Through LibraryThing.com I now and then get review copies of books newly or nearly published, in exchange for writing a review. This is one of those. It’s not very political, to say the least, but it does have a lot to do with humans living in society together.
The book is Essentials of Premarital Counseling: Creating Compatible Couples, by Sandra L. Ceren, Loving Healing Press, 2008
I enjoyed reading this book, profited from it, and will certainly use it as a reference, and to help me keep perspective in my own counseling situations.
She sets out a ten-session pre-marital counseling program, explaining what to do with each session. I do not foresee using that outline, but it is helpful to follow her through her reasons and strategies.
The heart of the book is two long self-surveys for each individual to fill out. Then they are talked through with the counselor. “Fill out” is inadequate as the questions (100 on the “Relationship Quiz” and 58 on the “Personality Quiz”) are the type that usually require more than a 1-word answer. No doubt some answers could go on to more than a page.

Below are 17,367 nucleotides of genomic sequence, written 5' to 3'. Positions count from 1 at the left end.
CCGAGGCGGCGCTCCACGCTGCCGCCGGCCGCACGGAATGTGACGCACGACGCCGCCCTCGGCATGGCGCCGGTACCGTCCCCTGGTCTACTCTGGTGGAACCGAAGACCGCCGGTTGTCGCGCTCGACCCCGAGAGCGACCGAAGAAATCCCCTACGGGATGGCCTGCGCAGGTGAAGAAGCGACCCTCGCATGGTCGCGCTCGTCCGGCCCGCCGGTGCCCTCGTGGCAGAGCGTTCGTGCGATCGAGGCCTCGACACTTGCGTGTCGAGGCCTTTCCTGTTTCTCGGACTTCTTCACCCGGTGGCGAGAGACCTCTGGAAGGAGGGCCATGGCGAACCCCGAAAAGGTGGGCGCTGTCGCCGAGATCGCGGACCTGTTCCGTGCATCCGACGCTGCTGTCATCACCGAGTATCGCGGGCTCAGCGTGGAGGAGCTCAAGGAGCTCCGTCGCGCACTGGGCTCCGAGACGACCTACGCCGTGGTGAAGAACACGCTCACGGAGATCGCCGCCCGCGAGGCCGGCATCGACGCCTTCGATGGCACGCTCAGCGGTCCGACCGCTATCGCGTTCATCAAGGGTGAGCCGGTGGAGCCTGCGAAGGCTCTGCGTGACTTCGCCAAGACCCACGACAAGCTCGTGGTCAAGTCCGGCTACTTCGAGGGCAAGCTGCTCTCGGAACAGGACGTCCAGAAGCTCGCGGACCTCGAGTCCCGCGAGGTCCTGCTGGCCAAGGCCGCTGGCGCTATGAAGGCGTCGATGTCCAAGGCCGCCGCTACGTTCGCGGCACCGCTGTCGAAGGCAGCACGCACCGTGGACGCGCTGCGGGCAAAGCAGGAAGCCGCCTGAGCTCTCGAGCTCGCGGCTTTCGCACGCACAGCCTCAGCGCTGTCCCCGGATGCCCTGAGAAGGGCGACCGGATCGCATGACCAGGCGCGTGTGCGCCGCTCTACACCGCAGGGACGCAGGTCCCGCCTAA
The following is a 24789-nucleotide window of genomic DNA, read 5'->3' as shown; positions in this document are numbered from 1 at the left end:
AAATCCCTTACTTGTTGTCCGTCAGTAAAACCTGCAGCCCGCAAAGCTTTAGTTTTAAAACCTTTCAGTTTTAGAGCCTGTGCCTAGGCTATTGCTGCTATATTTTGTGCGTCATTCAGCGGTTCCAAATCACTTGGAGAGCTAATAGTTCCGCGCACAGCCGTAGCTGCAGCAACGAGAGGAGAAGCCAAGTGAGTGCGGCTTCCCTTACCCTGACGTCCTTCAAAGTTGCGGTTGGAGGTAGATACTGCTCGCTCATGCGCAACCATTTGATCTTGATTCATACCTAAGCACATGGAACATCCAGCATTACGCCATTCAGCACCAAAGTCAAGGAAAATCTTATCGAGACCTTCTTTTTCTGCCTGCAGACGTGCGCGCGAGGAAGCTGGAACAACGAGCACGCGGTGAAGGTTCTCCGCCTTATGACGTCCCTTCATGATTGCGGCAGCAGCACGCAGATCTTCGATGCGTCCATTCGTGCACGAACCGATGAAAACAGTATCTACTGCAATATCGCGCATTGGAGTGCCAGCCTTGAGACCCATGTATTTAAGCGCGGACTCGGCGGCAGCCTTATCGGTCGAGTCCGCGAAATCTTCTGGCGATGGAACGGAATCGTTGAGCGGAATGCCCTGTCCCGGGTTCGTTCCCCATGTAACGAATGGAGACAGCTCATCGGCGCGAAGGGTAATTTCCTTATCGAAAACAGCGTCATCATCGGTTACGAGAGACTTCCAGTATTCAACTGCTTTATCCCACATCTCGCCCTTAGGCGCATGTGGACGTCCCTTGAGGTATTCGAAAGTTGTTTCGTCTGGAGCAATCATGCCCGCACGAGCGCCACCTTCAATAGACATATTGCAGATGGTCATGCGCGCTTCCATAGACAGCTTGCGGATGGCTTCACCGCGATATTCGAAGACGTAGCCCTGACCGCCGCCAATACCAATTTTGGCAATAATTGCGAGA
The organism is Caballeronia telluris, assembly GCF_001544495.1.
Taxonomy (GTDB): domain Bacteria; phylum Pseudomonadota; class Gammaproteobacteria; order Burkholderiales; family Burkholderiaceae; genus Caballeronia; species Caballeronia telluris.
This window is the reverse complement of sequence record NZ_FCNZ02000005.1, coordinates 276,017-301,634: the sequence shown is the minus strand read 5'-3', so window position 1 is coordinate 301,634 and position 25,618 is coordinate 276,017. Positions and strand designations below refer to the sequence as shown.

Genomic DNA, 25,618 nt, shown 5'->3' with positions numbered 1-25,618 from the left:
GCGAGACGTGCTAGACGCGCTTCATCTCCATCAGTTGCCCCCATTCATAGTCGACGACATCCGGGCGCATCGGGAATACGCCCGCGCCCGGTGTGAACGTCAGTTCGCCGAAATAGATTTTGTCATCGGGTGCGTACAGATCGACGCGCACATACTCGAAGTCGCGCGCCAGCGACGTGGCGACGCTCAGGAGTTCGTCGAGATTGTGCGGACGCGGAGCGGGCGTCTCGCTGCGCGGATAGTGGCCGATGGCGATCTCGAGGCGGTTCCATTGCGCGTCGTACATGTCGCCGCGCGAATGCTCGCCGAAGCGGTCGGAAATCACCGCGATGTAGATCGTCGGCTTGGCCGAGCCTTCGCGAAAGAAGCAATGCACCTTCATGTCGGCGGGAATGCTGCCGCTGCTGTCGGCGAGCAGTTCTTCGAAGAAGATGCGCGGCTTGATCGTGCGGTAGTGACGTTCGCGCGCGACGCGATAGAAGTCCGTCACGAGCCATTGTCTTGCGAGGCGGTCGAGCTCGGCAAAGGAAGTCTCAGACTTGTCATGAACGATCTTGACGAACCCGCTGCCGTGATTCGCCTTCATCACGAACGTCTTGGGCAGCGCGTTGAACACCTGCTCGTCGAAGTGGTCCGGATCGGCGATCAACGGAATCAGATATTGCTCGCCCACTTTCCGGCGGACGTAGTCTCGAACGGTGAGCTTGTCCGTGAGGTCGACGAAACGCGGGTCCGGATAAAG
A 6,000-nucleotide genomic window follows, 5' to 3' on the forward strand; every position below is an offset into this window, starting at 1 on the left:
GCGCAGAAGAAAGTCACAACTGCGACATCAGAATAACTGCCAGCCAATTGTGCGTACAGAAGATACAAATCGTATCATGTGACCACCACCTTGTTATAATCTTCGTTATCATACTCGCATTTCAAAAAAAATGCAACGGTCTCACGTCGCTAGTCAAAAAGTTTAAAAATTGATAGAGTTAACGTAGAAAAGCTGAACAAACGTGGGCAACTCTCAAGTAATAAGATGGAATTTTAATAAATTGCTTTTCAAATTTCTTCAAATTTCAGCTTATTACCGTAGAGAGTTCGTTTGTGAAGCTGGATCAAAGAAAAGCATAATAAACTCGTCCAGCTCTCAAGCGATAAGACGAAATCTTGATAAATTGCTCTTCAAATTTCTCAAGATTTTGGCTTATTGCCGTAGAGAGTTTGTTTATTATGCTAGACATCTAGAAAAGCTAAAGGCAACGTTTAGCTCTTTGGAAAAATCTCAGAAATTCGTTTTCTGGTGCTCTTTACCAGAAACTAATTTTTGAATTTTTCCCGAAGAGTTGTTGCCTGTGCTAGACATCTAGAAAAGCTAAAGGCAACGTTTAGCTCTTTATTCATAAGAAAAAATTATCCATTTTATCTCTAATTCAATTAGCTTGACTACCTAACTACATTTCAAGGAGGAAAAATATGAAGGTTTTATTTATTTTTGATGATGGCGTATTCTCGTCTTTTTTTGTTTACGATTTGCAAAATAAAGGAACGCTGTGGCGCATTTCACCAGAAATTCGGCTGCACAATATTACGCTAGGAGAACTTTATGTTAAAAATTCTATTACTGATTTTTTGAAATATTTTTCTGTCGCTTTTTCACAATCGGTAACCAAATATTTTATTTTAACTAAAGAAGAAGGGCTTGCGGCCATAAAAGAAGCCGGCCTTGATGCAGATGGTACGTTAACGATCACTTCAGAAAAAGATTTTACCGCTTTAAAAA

The “Relationship Quiz” comes with a second copy within which the author adds her own comments about the significance of the questions and/or the significance of possible answers. This is all helpful, allowing us the benefit of her experienced insight in a very practical, as against theoretical, context.
There is helpful content on conflict resolution, including a number of suggested role-playing situations, again with helpful comments from the author about each one.
Helpful additional chapters treat “personality disorders” and other interesting personality tendencies that are not necessarily diagnosable.
The author’s extensive experience lends to the book’s realism, but that realism did not leave me with a negative feeling. She communicates hopefulness about marriage relationships, even in some pretty challenging situations.
There is no index, but the short bibliographic section at the back got me interested in pursuing some other resources, including the idea of “Cinema Therapy”.
There are some linguistic oddities that usually are an obvious result of not quite enough editing. I could probably list two dozen. (An example: “If he is chooses not to complain …”) That’s unfortunate, because the quality of the content deserves a little better treatment in the process of getting published.
But the book is substantial and sensible. I recommend it.
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